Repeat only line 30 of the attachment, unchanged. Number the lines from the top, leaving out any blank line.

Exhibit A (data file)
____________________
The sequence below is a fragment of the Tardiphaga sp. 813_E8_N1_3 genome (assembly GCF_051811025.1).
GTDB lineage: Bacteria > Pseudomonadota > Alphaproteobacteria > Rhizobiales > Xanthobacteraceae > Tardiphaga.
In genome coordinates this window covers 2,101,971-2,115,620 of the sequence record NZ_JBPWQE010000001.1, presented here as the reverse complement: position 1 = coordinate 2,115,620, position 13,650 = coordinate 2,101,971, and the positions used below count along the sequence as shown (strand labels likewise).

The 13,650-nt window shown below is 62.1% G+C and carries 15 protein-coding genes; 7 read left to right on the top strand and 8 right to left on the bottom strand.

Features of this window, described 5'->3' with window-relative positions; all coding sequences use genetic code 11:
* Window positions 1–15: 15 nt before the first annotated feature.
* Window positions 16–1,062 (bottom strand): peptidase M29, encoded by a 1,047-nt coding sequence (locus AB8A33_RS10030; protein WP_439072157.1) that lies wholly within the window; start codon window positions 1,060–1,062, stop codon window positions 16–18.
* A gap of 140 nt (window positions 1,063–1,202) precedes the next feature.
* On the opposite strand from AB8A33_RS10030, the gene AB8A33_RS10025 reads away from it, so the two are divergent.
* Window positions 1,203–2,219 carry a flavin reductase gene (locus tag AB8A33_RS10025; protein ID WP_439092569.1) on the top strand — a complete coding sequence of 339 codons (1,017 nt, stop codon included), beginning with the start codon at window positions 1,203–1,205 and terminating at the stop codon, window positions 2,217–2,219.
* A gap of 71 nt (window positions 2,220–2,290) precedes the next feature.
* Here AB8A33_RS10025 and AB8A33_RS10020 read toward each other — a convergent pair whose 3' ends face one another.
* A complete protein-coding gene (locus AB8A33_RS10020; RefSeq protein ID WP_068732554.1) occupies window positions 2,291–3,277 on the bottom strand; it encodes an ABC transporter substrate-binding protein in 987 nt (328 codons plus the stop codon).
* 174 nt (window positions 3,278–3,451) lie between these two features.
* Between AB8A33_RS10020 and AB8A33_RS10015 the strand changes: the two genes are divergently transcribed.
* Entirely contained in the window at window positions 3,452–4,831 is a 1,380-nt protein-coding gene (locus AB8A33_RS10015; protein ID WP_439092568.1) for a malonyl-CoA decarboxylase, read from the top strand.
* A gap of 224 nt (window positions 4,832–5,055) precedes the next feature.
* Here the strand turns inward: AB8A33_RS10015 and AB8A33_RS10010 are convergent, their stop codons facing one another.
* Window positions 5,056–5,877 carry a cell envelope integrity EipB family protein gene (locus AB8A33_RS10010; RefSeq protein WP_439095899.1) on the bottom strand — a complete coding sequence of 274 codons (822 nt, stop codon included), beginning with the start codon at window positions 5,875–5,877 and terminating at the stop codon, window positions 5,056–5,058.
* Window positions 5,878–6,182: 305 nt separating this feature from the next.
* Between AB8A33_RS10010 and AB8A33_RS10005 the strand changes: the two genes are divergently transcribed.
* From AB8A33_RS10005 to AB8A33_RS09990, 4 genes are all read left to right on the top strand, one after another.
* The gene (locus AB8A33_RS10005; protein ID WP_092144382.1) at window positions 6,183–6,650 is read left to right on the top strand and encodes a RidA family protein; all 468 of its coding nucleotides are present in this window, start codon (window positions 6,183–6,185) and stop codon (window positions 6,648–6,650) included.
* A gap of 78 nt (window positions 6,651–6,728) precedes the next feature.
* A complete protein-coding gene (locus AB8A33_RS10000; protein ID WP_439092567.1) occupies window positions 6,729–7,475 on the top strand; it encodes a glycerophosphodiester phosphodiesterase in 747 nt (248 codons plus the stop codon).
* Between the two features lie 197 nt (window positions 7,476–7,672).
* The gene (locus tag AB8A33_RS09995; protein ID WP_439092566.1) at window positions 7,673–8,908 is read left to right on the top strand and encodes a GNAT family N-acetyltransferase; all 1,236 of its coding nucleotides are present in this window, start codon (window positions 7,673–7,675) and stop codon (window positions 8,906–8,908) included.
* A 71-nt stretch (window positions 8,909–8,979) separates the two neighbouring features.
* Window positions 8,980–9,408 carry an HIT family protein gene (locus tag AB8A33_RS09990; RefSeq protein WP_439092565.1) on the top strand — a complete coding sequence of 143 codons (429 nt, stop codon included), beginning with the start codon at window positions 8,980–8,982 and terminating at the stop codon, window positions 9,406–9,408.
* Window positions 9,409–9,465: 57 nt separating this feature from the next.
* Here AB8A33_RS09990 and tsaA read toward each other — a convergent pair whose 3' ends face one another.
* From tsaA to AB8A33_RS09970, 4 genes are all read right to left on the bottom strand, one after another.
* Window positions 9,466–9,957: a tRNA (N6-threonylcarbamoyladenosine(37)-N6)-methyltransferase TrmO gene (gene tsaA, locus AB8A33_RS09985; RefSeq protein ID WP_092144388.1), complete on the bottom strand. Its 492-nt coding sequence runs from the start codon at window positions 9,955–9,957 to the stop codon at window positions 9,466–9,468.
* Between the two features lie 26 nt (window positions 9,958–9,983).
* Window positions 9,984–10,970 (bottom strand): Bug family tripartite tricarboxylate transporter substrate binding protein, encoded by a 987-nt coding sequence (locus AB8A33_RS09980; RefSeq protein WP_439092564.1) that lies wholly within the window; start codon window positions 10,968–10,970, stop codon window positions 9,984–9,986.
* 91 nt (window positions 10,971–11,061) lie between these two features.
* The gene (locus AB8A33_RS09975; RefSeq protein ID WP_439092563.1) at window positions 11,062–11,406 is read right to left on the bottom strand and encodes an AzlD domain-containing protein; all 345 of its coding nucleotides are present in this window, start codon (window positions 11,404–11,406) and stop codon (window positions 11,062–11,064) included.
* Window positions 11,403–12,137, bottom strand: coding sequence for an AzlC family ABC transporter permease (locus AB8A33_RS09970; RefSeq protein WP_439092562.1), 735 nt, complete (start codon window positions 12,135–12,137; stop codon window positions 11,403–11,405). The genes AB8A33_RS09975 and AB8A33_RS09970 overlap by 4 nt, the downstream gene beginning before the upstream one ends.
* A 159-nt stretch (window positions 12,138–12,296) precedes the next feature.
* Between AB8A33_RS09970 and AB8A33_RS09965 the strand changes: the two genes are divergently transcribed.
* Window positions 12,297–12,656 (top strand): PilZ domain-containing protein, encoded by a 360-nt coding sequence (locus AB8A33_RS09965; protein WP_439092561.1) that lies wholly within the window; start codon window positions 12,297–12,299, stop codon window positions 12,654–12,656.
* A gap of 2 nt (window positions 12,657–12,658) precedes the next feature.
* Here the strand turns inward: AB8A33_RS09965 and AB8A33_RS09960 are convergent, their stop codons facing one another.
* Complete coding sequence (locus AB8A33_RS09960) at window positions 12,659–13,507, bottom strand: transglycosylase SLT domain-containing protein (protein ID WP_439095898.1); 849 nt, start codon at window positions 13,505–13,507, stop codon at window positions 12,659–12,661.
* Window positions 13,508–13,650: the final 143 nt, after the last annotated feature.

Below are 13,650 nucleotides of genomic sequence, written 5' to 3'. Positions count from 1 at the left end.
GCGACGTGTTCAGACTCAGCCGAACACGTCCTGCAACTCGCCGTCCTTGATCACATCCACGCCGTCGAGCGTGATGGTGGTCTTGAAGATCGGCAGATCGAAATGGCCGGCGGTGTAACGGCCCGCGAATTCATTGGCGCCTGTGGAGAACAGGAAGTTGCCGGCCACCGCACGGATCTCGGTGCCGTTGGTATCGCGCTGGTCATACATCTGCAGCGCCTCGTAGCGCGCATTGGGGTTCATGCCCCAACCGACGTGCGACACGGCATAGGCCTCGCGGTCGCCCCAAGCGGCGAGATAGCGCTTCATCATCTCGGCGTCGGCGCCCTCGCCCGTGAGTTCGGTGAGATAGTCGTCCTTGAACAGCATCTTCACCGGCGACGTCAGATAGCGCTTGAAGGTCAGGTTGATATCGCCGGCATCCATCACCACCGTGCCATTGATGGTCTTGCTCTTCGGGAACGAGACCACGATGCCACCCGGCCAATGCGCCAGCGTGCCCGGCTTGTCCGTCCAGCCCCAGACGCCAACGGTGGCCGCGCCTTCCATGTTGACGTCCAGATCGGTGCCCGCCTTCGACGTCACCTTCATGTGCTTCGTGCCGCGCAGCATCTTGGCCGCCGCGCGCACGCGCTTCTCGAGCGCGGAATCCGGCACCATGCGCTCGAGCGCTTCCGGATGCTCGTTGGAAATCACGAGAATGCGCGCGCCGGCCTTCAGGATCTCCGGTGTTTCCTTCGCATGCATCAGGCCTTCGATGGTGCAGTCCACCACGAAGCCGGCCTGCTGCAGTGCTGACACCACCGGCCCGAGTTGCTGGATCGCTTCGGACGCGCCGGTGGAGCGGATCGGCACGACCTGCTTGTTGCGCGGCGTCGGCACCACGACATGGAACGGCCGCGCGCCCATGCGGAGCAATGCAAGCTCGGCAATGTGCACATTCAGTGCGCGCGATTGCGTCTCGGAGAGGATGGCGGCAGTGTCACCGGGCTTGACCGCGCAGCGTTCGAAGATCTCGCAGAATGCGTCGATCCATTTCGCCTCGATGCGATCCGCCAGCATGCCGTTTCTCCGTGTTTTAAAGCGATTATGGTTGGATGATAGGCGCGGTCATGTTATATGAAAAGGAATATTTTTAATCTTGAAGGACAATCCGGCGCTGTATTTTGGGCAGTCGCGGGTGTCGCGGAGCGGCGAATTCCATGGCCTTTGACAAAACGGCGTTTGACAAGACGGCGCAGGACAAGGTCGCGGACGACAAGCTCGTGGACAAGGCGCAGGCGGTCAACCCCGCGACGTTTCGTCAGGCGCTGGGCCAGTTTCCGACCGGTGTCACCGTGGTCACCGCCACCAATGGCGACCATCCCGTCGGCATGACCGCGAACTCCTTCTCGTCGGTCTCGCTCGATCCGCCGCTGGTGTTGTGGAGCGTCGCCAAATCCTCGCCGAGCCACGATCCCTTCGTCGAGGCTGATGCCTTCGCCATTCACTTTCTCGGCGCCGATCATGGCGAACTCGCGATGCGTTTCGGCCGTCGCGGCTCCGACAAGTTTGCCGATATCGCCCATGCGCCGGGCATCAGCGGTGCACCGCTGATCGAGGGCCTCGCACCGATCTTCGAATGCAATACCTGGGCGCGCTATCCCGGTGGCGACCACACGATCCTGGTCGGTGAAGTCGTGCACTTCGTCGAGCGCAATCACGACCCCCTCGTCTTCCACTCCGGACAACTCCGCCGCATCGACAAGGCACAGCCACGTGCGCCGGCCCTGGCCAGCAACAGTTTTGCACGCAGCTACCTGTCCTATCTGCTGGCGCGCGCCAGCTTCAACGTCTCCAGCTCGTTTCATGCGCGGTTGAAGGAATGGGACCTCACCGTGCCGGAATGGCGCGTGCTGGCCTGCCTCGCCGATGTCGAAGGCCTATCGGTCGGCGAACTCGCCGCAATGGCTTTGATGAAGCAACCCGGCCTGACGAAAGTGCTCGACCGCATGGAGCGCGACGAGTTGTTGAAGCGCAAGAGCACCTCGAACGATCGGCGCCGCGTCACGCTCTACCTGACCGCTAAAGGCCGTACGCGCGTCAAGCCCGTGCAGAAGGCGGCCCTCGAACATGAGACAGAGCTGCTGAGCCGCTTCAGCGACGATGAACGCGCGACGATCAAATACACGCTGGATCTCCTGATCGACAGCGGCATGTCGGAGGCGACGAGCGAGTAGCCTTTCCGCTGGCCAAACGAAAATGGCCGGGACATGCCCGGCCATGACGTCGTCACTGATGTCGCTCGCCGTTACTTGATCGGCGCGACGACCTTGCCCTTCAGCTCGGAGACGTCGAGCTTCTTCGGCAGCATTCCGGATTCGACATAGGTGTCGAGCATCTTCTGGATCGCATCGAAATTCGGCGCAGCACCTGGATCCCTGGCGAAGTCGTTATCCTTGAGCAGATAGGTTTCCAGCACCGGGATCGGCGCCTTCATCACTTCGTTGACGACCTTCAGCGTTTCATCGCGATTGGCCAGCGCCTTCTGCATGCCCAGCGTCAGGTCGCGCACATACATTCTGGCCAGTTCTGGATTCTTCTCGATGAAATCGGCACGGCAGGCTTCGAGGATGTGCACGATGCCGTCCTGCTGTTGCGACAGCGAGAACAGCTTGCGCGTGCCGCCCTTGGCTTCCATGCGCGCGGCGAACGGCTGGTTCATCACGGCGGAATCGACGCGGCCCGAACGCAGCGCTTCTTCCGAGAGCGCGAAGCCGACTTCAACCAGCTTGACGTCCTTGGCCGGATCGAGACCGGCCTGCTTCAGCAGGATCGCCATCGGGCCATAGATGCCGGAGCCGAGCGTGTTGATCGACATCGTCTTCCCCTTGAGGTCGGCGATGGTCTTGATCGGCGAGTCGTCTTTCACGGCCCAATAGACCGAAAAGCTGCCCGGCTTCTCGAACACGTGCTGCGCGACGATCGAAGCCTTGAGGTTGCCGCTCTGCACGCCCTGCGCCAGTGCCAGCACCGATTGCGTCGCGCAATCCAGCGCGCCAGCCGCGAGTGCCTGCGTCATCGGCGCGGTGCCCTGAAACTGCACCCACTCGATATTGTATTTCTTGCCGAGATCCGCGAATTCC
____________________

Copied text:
* Window positions 9,409–9,465: 57 nt separating this feature from the next.